An investigation into Fletcher Construction has revealed the company failed to ensure the health and safety of a worker following an incident involving the collapse of a temporary retaining wall.

The worker was injured in May 2016, when he was working in a 2m deep hole where temporary concrete blocks were being used as a retaining wall.

Water was being pumped out of the hole following heavy rainfall, however, the concrete blocks shifted and the man became caught under the falling blocks.

The man sustained multiple fractures to his lower right leg and required eight months off work as a result.

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Worksafe New Zealand accepted an enforceable undertaking from Fletcher Construction, which was confirmed by the victim, as an alternative to prosecution.

Simon Humphries, Worksafe deputy general manager, investigations and specialist services, said the decision to accept the enforceable undertaking was appropriate given the circumstances.

"This is not an opportunity for Fletcher Construction to escape their corporate responsibility for the health and safety of a worker. It's a legally binding agreement that requires them to complete a number of commitments, which will benefit health and safety in the wider construction industry. WorkSafe has a dedicated team monitoring compliance with the enforceable undertaking and ensuring that Fletcher follow through on their promises."

Michele Kernahan, chief executive of Fletcher Construction, said the incident was deeply regrettable and disappointing that the company let the victim down by not fully recognising the risks on that particular site.

"We deeply regret this incident occurred and that a worker on one of our sites was harmed," she said.

"Everyone deserves to go home safe at the end of the day and it is disappointing that we let this person down by not fully recognising the risks in the works on that site, in that environment."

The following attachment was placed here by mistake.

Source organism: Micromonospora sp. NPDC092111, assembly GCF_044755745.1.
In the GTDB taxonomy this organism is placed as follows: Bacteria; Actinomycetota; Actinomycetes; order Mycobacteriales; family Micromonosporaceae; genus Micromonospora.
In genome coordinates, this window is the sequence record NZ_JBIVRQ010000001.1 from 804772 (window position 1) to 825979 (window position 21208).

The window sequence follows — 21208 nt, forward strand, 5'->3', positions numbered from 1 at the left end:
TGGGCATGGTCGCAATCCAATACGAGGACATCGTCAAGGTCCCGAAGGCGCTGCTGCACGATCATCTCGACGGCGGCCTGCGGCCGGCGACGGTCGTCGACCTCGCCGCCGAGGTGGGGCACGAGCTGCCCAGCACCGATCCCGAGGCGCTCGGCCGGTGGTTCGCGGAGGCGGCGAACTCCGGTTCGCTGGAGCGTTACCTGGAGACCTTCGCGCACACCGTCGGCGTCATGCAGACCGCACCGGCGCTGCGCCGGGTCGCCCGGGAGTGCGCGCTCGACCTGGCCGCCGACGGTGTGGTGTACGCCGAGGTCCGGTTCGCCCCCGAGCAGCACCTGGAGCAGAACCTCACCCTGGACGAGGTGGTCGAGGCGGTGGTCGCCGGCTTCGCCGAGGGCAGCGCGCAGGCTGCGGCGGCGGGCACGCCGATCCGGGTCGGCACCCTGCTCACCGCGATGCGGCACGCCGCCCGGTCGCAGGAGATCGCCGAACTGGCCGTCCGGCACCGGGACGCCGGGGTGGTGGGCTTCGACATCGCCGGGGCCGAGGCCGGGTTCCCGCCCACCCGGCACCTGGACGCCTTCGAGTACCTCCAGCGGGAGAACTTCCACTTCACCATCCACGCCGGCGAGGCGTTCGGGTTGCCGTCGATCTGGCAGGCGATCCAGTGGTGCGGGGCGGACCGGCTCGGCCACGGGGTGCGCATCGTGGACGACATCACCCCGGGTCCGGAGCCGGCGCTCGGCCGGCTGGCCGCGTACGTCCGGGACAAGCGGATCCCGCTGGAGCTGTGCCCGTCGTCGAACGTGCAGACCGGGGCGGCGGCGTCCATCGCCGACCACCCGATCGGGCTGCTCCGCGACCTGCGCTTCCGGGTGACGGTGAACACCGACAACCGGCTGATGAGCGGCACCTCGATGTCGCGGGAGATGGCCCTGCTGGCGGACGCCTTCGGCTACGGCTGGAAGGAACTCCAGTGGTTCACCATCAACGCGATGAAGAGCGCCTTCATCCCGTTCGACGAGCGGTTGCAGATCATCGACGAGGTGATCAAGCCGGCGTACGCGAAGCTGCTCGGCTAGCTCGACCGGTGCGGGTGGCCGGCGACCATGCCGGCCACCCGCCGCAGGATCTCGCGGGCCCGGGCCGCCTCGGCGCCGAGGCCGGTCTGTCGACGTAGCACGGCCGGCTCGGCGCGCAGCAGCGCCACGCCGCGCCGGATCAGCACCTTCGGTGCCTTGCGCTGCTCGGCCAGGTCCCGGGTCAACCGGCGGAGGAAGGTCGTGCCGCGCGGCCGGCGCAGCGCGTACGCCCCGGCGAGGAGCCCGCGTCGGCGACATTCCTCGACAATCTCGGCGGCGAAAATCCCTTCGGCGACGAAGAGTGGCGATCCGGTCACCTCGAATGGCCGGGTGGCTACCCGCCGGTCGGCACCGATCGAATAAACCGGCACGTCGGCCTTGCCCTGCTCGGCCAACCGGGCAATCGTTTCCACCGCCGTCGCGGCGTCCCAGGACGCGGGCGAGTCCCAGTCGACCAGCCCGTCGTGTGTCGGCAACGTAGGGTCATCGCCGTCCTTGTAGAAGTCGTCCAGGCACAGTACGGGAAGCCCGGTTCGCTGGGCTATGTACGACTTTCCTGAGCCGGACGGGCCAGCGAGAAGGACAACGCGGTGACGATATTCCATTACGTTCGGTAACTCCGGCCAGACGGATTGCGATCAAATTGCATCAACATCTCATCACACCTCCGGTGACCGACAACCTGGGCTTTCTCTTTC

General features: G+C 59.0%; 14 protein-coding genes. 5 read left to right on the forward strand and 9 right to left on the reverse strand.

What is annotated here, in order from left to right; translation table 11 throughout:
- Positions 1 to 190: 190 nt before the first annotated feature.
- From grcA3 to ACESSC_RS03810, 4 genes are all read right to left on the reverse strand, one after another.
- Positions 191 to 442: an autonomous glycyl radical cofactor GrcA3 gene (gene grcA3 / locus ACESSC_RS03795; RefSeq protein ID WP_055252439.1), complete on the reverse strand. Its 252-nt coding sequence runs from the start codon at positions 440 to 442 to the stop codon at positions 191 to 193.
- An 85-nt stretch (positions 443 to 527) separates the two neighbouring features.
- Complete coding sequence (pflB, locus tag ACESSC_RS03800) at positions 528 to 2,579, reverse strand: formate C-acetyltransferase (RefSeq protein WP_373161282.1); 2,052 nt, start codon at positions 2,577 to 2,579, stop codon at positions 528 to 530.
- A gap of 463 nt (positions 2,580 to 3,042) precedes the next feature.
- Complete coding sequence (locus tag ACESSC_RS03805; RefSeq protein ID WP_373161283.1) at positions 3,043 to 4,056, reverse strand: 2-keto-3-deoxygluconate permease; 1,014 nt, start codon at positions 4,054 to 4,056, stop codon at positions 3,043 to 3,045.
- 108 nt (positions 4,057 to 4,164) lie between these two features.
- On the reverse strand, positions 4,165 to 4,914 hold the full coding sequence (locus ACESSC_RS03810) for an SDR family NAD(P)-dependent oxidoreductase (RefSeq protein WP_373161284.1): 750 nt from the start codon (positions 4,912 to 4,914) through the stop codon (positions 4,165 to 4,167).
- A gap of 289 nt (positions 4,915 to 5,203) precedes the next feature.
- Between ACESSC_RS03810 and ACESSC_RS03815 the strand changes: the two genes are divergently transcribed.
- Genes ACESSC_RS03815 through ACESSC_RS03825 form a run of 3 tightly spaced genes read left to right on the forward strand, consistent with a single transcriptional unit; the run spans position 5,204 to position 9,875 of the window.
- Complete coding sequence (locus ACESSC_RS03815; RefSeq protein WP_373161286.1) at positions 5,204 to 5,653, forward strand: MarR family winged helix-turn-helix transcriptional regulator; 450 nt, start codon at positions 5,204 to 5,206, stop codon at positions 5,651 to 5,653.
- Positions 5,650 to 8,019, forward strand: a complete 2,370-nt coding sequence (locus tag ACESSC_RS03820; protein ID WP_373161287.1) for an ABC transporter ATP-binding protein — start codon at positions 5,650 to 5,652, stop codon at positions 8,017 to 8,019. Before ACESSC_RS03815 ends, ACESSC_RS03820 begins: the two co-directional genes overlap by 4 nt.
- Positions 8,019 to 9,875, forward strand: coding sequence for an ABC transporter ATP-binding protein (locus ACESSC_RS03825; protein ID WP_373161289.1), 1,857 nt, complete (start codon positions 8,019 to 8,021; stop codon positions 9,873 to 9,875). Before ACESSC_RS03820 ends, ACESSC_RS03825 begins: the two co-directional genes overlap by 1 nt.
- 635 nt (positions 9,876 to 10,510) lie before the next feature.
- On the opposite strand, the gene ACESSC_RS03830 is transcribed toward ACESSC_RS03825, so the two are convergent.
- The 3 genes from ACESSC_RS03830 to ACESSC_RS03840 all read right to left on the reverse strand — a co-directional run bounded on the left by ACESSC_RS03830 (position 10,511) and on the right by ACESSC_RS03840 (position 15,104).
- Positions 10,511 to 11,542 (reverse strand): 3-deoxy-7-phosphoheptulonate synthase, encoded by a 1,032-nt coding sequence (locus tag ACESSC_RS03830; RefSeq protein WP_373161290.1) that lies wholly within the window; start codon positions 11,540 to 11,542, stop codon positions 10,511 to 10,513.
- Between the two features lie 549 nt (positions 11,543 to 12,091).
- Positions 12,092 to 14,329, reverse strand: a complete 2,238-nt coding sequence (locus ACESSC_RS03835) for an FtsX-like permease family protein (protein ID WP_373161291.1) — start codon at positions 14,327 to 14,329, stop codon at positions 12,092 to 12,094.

Kernahan said that the division had committed an immense amount of time and resources to improving its safety record and welcomed the opportunity that the undertaking provided.

"It is important that we collectively learn from this as an organisation and as an industry. Temporary works are a challenging area which require collaboration, consistent understanding and shared learning between designers, contractors and suppliers to create a safe work environment," she said.

"We welcome the opportunity that this undertaking provides for us to improve the safety of temporary works on our sites and hope the changes we make as a result, will benefit practices across the construction industry."

This is the tenth enforceable undertaking accepted by WorkSafe under the Health and Safety at Work Act 2015.

The tool is increasingly being used, in appropriate cases, as a positive alternative to prosecution.

WorkSafe would continue to monitor compliance of this enforceable undertaking.

Under the enforceable undertaking, Fletcher Construction committed to initiatives including:

• Providing amends in the form of payment to the victim, professional development opportunities in addition to ACC top-up.
• Developing a new temporary works procedure for workers, including visual aids and training.
• Arranging for an external consultant to audit the use of the temporary works procedure to verify ongoing effectiveness.
• Assisting in the development of programmes with Site Safe regarding temporary works.
• Presenting to Civil Contractors New Zealand conference focusing on safety in temporary works design.
• Donating to the New Zealand Institute of Safety Management.
• Establishing a health and safety forum with labour hire companies.
• Publishing an article about health and safety and temporary works in an industry publication.
• Developing a health and safety module for Mahurangi College.
• Providing work experience for Mahurangi College students.
• Running a community open day.
• Donating safety equipment to a local school.